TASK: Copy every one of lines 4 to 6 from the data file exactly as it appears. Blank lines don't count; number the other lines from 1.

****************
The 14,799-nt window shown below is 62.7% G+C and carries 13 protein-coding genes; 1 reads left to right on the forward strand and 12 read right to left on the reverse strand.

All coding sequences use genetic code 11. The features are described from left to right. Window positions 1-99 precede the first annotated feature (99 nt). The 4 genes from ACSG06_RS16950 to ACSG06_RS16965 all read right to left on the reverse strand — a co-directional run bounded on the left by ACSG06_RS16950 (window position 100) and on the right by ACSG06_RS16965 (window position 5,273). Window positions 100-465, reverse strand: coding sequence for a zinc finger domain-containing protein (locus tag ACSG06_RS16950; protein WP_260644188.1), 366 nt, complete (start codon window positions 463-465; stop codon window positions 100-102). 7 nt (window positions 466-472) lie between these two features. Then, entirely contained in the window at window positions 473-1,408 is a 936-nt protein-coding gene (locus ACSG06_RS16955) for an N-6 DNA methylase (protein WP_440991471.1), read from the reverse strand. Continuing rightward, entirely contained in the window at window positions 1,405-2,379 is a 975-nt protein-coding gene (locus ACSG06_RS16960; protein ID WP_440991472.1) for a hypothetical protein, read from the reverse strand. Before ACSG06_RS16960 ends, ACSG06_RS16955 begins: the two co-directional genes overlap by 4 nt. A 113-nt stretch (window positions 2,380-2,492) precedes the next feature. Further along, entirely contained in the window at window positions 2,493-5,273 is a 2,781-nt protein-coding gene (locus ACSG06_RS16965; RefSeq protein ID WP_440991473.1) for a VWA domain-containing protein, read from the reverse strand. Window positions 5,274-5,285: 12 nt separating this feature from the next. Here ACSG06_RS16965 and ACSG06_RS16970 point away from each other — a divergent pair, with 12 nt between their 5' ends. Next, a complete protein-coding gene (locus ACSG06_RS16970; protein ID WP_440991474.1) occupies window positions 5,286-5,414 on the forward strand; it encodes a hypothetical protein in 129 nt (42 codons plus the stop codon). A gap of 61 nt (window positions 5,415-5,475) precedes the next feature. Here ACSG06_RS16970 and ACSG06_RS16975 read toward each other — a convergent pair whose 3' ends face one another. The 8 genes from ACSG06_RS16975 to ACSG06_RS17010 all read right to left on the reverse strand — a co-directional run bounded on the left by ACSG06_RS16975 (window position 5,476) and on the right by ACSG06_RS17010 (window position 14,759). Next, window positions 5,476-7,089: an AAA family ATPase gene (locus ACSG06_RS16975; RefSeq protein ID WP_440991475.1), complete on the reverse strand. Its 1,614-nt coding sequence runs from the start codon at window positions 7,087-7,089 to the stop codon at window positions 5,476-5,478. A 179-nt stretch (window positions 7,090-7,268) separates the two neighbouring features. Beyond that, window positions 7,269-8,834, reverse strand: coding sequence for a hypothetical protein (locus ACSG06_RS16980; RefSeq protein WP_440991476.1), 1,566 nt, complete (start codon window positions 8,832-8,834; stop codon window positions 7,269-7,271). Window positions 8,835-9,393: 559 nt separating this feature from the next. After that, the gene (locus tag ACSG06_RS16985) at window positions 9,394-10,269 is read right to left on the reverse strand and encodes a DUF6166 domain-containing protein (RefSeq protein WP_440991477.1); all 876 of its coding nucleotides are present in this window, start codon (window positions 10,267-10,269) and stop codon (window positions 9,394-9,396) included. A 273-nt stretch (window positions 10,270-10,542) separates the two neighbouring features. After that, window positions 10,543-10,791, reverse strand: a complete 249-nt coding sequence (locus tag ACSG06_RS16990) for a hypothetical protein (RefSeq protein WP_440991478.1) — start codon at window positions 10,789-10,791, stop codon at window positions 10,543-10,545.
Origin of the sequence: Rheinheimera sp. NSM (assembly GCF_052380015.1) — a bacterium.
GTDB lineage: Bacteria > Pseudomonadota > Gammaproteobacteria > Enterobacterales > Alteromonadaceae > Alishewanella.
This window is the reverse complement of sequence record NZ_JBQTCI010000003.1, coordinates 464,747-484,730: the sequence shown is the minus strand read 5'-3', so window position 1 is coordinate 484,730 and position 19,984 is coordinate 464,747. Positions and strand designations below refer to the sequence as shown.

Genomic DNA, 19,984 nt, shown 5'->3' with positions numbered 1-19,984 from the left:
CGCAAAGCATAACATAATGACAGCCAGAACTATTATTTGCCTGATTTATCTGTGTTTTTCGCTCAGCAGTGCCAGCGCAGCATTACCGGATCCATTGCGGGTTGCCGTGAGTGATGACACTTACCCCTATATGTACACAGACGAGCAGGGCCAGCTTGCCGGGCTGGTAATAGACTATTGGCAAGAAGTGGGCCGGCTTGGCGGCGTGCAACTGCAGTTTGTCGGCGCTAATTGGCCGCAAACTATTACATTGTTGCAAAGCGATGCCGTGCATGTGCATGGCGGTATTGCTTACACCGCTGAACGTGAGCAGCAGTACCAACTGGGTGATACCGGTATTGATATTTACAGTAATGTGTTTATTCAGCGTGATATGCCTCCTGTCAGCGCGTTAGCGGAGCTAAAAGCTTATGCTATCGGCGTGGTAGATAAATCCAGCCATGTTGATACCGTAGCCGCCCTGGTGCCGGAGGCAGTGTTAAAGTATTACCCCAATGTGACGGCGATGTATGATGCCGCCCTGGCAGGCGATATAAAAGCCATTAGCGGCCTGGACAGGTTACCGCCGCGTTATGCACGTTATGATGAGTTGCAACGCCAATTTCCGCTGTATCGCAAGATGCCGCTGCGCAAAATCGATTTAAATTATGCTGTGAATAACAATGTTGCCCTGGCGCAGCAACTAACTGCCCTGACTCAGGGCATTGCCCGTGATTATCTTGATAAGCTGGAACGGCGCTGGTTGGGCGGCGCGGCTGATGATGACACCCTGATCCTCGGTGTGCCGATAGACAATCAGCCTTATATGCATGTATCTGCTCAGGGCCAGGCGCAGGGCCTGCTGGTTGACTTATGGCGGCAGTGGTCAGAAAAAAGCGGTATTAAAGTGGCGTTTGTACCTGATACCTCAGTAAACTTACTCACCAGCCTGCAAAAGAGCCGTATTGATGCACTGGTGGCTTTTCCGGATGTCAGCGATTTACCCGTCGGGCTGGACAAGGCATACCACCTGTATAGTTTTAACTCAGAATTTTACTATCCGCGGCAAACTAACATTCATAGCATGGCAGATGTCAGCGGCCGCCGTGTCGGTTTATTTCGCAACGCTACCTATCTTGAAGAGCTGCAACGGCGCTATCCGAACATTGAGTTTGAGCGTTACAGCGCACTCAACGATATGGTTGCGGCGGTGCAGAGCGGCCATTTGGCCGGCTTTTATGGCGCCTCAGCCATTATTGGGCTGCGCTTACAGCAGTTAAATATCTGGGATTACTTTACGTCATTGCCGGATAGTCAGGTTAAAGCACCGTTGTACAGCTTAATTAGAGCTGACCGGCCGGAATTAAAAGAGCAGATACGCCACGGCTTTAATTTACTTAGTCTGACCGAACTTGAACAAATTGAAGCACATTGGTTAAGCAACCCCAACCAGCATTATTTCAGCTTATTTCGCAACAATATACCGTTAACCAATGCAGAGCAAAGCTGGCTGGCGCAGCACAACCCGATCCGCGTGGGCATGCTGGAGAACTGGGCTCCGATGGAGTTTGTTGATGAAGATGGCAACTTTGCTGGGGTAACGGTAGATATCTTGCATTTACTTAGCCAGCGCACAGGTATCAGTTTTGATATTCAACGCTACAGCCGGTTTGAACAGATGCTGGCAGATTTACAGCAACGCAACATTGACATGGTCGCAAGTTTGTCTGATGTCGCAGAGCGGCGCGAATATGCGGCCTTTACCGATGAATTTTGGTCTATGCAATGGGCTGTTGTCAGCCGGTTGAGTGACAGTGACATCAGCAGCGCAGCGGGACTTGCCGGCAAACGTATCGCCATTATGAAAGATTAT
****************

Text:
GTDB lineage: Bacteria > Pseudomonadota > Gammaproteobacteria > Enterobacterales > Alteromonadaceae > Alishewanella.
This window is the reverse complement of sequence record NZ_JBQTCI010000003.1, coordinates 464,747-484,730: the sequence shown is the minus strand read 5'-3', so window position 1 is coordinate 484,730 and position 19,984 is coordinate 464,747. Positions and strand designations below refer to the sequence as shown.

Genomic DNA, 19,984 nt, shown 5'->3' with positions numbered 1-19,984 from the left: